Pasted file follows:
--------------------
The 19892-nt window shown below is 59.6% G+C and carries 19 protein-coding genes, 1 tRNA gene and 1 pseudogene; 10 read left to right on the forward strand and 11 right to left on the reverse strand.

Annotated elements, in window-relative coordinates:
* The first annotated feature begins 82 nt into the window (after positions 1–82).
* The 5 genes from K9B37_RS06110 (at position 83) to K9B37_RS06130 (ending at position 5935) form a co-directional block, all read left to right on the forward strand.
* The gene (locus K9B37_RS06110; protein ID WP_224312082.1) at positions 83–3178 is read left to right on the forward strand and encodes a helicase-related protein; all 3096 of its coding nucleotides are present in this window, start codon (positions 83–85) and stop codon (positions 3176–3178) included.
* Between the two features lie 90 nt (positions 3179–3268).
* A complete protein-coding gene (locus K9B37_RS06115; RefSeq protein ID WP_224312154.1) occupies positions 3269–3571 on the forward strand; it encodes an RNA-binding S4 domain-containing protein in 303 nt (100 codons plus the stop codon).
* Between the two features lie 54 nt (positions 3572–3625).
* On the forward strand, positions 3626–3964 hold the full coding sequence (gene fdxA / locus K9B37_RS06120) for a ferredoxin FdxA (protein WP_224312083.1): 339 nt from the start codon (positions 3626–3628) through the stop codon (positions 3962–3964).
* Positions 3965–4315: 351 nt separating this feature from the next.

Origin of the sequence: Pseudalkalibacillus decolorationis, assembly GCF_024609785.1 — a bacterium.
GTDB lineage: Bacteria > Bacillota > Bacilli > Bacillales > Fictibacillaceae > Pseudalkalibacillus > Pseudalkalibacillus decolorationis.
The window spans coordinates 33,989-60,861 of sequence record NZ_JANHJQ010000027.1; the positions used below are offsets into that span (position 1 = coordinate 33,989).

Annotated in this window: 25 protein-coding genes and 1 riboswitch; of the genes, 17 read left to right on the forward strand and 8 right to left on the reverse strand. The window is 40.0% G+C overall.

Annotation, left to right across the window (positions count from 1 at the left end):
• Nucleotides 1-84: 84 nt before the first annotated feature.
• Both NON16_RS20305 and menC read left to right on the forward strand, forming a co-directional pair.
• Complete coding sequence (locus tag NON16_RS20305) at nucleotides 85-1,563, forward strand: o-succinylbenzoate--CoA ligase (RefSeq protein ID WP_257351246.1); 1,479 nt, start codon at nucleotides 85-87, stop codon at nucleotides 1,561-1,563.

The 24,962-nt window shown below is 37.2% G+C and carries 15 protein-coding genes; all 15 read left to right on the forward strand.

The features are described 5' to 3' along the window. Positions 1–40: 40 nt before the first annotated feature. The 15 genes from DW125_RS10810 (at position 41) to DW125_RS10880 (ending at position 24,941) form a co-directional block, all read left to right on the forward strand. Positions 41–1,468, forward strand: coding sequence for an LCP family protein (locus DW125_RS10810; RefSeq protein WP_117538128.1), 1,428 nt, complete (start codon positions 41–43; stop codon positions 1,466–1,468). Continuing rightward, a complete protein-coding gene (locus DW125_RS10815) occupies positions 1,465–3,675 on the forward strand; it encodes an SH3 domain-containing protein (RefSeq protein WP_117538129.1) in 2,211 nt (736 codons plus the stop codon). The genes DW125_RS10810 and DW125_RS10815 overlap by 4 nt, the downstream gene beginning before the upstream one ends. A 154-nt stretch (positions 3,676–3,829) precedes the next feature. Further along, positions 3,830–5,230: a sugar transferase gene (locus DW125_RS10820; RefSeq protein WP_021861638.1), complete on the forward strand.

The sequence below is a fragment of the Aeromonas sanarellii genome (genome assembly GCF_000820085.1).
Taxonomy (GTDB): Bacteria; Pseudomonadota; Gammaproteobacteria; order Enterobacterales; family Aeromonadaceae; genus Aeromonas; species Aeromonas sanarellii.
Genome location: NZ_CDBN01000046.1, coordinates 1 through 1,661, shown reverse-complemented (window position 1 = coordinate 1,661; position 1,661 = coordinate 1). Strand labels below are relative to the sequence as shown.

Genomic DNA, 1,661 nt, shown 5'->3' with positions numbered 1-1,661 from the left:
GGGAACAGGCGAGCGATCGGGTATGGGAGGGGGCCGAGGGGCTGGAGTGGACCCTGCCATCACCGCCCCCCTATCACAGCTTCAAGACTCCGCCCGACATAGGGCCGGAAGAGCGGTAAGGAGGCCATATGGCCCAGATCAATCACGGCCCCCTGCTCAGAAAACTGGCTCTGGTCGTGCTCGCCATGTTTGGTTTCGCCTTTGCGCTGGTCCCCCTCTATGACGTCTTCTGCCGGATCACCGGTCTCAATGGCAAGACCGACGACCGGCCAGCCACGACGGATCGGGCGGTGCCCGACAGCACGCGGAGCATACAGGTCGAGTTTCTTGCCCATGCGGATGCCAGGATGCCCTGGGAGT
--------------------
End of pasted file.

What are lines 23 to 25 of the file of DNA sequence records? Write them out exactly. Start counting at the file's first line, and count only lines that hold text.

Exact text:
Genome location: NZ_CDBN01000046.1, coordinates 1 through 1,661, shown reverse-complemented (window position 1 = coordinate 1,661; position 1,661 = coordinate 1). Strand labels below are relative to the sequence as shown.

Genomic DNA, 1,661 nt, shown 5'->3' with positions numbered 1-1,661 from the left:
GGGAACAGGCGAGCGATCGGGTATGGGAGGGGGCCGAGGGGCTGGAGTGGACCCTGCCATCACCGCCCCCCTATCACAGCTTCAAGACTCCGCCCGACATAGGGCCGGAAGAGCGGTAAGGAGGCCATATGGCCCAGATCAATCACGGCCCCCTGCTCAGAAAACTGGCTCTGGTCGTGCTCGCCATGTTTGGTTTCGCCTTTGCGCTGGTCCCCCTCTATGACGTCTTCTGCCGGATCACCGGTCTCAATGGCAAGACCGACGACCGGCCAGCCACGACGGATCGGGCGGTGCCCGACAGCACGCGGAGCATACAGGTCGAGTTTCTTGCCCATGCGGATGCCAGGATGCCCTGGGAGT